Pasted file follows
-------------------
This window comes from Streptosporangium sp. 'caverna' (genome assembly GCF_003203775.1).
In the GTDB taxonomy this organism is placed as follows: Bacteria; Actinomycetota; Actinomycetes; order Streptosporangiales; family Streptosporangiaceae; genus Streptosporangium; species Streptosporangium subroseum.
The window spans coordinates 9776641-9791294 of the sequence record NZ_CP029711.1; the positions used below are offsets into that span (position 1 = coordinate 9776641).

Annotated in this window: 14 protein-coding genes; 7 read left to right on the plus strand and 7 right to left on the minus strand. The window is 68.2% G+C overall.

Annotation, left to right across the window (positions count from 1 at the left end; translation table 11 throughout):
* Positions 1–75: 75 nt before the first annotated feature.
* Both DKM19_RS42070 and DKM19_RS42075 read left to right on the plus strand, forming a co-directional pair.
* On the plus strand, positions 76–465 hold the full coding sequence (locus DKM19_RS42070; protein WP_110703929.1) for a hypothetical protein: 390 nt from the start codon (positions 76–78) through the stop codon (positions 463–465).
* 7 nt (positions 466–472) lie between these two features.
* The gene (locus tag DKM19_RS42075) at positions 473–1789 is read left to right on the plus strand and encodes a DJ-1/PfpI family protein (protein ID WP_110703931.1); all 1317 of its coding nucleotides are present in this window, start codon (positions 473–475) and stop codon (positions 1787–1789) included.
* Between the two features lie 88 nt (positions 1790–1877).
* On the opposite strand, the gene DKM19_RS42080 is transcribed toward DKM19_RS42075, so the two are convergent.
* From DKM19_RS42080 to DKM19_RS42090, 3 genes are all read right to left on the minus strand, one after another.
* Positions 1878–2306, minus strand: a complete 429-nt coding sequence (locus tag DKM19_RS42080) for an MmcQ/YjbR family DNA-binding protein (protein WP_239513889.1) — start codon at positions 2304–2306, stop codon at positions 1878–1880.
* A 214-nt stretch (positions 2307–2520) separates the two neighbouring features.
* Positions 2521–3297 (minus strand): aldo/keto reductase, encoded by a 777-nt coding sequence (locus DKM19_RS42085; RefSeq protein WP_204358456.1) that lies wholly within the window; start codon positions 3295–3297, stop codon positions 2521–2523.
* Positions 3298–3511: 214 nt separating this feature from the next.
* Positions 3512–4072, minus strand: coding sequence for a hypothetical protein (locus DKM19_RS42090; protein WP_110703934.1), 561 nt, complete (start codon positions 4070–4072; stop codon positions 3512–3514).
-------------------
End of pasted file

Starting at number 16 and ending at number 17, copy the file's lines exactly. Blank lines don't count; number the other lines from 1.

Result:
* Positions 2521–3297 (minus strand): aldo/keto reductase, encoded by a 777-nt coding sequence (locus DKM19_RS42085; RefSeq protein WP_204358456.1) that lies wholly within the window; start codon positions 3295–3297, stop codon positions 2521–2523.
* Positions 3298–3511: 214 nt separating this feature from the next.